7. What you consider to be a small patch of street might be different than what I consider to be a small patch of street. Even if you're shooting on a narrow side street, but you're shooting down the length of the street, you may have a difficult time keeping the length of road wet on your own with a small crew on a no-budget shoot. On the other hand, if you're shooting across a narrow street and only about 40-50' of width would be visible, you may be able to accomplish this if you have access to water on site. I might ordinarily recommend a water truck for this purpose, but considering your budget I would consider forgoing it. Do you have a permit to shut down the street for the shoot?
  8. So true. I've done some color grading on internally recorded GH5 footage and GH5 footage that was recorded on an external recorder. Night and day difference! Now, if you could only record externally without the need for HDMI on one of those little cameras. I hate the user interface of the GH5, A7, etc., but they really do make a pretty picture, and they give you a ton of flexibility shooting in log. For a while, I rolled my eyes at shooting on DSLR, but these days I think you really need to ask yourself if you can honestly justify jumping to something like an FS7 depending on the type of shooting you do. AJ, I think you made some other great cases for sticking with something affordable and bypassing camera rentals.
  9. Thanks for sharing your experience Tyler. I too was toying with the idea of renting my gear out. While Phoenix has a fair amount of production, it's by no means a media city, and the Sharegrid/Kitsplit community here is small. I was on the fence, but I think you're pushing me to the side of not renting unless it's someone I know and trust.
  10. I don't think Bruce is saying to literally specialize in ultra high speed slow motion equipment. I think he's trying to communicate that it would be a good idea to specialize in something that very few others do where you're at. The question I think you need to ask yourself is, what's the vacuum in your market that you can fill? It might be slow motion, jib, etc., but do your research and see if it resonates with you.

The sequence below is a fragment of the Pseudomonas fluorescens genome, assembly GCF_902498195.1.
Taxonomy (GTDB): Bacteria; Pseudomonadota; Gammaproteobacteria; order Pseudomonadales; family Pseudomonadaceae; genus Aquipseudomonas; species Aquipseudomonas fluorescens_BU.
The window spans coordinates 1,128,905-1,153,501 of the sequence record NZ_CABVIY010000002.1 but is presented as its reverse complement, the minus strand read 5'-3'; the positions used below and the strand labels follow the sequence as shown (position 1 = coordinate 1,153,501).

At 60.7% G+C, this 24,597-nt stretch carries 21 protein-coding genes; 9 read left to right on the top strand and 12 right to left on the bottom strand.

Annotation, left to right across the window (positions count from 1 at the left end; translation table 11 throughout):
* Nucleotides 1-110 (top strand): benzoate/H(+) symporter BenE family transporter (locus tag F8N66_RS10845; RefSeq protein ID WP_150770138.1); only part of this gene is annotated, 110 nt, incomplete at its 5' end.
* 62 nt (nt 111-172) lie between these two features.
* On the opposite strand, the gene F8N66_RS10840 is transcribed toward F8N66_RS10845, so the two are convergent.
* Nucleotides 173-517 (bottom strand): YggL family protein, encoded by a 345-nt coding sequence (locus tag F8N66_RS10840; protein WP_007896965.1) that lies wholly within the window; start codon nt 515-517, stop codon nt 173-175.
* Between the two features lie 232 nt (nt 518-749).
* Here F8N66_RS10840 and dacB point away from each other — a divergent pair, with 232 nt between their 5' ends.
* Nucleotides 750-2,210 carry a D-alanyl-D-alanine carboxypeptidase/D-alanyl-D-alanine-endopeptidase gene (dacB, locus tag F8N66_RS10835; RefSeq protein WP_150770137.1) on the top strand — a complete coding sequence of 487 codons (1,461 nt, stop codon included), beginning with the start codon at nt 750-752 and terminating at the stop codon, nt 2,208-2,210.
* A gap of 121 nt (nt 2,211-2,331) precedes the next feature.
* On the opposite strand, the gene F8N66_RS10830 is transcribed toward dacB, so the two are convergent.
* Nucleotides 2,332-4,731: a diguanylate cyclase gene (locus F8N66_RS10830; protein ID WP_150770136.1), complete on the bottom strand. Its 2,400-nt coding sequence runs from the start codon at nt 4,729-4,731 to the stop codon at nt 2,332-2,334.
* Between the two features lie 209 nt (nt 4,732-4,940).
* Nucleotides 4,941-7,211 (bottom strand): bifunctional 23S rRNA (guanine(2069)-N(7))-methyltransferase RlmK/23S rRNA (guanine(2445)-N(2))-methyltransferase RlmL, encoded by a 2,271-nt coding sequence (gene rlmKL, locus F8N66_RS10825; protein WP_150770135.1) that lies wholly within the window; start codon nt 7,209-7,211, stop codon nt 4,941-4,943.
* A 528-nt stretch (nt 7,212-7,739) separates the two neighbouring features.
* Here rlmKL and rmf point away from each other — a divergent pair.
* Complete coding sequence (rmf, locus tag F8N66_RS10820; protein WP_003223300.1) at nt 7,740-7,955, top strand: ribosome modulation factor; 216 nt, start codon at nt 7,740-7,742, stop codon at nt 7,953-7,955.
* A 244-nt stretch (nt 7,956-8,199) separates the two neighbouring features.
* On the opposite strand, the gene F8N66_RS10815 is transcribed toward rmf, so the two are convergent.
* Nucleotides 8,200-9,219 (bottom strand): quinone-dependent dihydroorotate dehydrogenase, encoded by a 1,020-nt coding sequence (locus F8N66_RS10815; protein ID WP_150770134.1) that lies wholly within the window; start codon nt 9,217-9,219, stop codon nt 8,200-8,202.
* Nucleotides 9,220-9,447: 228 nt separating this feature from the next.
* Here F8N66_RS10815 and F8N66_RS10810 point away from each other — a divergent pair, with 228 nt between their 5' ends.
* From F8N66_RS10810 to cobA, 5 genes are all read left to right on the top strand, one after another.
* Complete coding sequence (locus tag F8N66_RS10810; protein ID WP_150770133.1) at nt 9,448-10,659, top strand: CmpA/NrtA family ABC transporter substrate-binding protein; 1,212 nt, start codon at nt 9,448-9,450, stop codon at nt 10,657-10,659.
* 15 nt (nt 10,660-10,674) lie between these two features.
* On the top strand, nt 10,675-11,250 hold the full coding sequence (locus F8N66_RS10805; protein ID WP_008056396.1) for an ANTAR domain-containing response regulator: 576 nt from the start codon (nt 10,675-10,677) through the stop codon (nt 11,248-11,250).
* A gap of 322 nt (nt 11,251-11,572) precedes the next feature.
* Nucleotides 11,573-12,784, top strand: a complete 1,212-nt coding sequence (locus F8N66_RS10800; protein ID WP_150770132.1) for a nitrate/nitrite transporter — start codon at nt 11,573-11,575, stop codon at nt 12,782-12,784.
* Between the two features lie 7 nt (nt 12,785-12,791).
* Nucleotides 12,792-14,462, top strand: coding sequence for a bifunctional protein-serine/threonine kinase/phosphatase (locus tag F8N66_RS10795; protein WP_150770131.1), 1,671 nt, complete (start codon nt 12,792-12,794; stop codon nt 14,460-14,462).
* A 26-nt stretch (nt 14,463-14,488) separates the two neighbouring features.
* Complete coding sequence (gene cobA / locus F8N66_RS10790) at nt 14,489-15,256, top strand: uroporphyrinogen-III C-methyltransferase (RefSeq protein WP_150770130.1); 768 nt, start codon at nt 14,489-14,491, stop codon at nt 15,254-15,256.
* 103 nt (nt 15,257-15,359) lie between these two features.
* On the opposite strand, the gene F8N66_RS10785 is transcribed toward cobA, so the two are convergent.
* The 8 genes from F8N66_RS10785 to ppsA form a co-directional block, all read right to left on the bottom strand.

11. I personally wouldn't do it. Yes, it would be great to have your own high-end camera, but unless you have enough work of your own to justify the cost, you might be shooting yourself in the foot. How many people do you currently know of that are ready and willing to rent a camera from you, and how often would they realistically rent? I've been asking myself similar questions lately. I worked for a production company for years and then started freelancing about a year ago, so I had to start piecing together equipment of my own. Honestly, buying a camera is my last priority, and for the number of shoots I do, it doesn't quite make sense for me. I've been investing thousands of dollars in lights and grip gear. That's still added significant value for me, and when I need a camera, I borrow or rent one. Also, I personally wouldn't drop a bunch of money on a camera if you didn't have a decent lighting and grip package. So what if you had a Red? If you don't have lights your footage might not end up looking all that great anyway, and isn't that why you wanted to invest in a nice camera?
  12. What kind of SDI cable? Do you know the brand and the bandwidth rating? They're not all created equal, and if they're cheap cables that could certainly be it.